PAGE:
Friday, December 28, 2007
Mastocytic Enterocolitis Associated Food Intolerance Missed Due to Lack of Special Stains of Intestinal Biopsies and Celiac Gene Testing?
Increased mast cells have been reported in association with eosinophils in the gut in patients with celiac disease and inflammatory bowel diseases like ulcerative colitis and Crohn’s disease condition. Mastocytic enterocolitis (entero=small bowel, colitis- colon + -itis= inflammation) is a newly recognized disorder defined specifically by the microscopic presence of increased mast cells (>20 mast cells/high power field) in the gut, typically associated with abdominal pain and diarrhea diagnosed as IBS-D.
Mast cells are a type of white blood cell important in immune defense. These “covert” cells are hard to see in the lining of the gut without special stains. Therefore, they have been not recognized as being increased in the gut until recently when this association was found with IBS.
Mast cells have granules that contain chemical mediators such as histamine. These mediators are released resulting in pain due to irritation of nerves. Diarrhea is most commonly noted but impairment of nerves can result in opposite effects on gut movement.
Since routinely looking for mast cells in small bowel and colon biopsies about a year ago I have diagnosed more 35 patients with mastocytic enterocolitis. Interestingly, there appears to be a very strong correlation of this condition with HLA DQ2 and DQ8, white blood cell protein pattern types genetically determined and inherited that are highly associated with celiac disease and gluten intolerance. In my experience, those with this condition have a high risk of gluten and other food protein sensitivity or intolerance. A combination of food elimination based on food allergy and sensitivity testing (Signet Diagnostic Corporation, MRT or Alcat food intolerance testing) with use of histamine blockers, oral steroids including budesonide (Entocort EC), or the mast cell stabilizer sodium Cromalyn (Gastrocrom).
Unfortunately, most patients undergoing evaluation for abdominal pain, diarrhea, gas-bloat or nausea either do not have biopsies of normal appearing intestinal tissue or that tissue is not stained with special stains to look for mast cells. As a result I believe many with this treatable condition are being missed despite undergoing invasive diagnostic endoscopy (scope) exams. Further studies are needed to look into the association of HLA DQ genetic patterns and the helpfulness of food intolerance tests combined with specific elimination diet based on these results.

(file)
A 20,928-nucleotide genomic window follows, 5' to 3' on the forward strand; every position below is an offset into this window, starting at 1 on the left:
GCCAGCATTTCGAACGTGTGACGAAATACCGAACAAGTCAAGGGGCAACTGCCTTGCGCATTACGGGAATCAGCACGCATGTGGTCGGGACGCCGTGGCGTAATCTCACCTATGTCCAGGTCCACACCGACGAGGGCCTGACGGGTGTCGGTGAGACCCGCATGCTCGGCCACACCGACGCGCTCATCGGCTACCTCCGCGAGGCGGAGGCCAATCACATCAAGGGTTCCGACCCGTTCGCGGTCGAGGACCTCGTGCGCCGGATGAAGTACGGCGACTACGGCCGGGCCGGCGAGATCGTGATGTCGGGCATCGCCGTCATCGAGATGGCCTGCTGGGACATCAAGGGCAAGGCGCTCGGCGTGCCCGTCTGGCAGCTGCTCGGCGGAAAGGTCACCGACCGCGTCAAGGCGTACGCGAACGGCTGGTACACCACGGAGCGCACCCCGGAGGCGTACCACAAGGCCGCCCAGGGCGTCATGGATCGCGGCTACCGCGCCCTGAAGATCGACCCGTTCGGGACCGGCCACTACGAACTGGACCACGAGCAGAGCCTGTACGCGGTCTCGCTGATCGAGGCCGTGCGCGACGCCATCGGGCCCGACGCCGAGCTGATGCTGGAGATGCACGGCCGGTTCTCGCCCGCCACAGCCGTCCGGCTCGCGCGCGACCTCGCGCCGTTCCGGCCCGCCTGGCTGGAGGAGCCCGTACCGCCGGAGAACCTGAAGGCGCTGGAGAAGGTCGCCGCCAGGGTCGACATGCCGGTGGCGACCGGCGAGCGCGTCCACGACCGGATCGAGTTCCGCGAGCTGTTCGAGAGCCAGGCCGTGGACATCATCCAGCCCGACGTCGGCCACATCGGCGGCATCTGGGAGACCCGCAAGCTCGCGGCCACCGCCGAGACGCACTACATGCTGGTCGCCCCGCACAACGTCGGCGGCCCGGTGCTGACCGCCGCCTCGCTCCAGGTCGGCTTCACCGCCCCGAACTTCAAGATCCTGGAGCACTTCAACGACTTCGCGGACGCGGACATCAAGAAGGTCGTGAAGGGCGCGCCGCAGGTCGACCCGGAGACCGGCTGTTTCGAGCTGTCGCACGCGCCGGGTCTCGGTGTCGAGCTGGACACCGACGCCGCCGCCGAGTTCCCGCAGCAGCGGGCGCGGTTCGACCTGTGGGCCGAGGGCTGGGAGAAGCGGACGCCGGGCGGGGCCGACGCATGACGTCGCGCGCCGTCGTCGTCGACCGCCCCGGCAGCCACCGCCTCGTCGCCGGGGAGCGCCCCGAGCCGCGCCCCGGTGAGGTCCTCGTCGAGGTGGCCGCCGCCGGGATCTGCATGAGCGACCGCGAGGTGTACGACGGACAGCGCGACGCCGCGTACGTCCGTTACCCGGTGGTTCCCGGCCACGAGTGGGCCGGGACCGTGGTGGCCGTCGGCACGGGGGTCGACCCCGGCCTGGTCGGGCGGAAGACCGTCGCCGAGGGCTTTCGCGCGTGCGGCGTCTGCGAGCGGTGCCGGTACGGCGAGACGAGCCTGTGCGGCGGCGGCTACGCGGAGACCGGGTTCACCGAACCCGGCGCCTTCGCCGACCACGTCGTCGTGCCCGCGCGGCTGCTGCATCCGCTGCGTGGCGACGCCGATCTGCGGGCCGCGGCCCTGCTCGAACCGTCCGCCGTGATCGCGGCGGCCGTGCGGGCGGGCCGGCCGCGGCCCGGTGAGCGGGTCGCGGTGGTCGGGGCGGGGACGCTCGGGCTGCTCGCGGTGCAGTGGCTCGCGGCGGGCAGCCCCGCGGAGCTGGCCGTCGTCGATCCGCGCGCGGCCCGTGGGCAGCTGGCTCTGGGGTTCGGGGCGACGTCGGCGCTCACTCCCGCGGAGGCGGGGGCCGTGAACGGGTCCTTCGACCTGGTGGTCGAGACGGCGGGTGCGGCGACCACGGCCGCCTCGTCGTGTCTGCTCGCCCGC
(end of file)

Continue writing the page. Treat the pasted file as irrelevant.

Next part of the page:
I am attempting to get a research protocol designed, approved and funded to look into this link. There continues to accumulate mounting evidence of the role of food proteins, dietary yeast and gut bacteria and yeast in the development of a wide variety of symptoms and diseases, especially inflammatory bowel disorders including celiac disease, Crohn’s disease, ulcerative colitis, microscopic colitis, eosinophilic gastrointestinal disorders, and now irritable bowel syndrome. Our goal is a “healthy gut, healthy life” and to provide useful information to those who follow the Food Doc blog to achieve this goal.
Jakate S, Demeo M, John R, Tobin M, Keshavarzian A. “Mastocytic enterocolitis: increased mucosal mast cells in chronic intractable diarrhea.” Arch Pathol Lab Med. 2006 Mar;130(3):362-7.
Barbara G, Wang B, Stanghellini V, de Giorgio R, Cremon C, Di Nardo G, Trevisani M, Campi B, Geppetti P, Tonini M, Bunnett NW, Grundy D, Corinaldesi R. “Mast cell-dependent excitation of visceral-nociceptive sensory neurons in irritable bowel syndrome.” Gastroenterology. 2007 Jan;132(1):26-37.
Park JH, Rhee PL, Kim HS, Lee JH, Kim YH, Kim JJ, Rhee JC. “Mucosal mast cell counts correlate with visceral hypersensitivity in patients with diarrhea predominant irritable bowel syndrome.”
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Barbara G, Stanghellini V, De Giorgio R, Cremon C, Cottrell GS, Santini D, Pasquinelli G, Morselli-Labate AM, Grady EF, Bunnett NW, Collins SM, Corinaldesi R. “Activated mast cells in proximity to colonic nerves correlate with abdominal pain in irritable bowel syndrome.” Gastroenterology. 2004 Mar; 126(3):693-702.
Posted by The Food Doc, Dr. Scot Lewey on Friday, December 28, 2007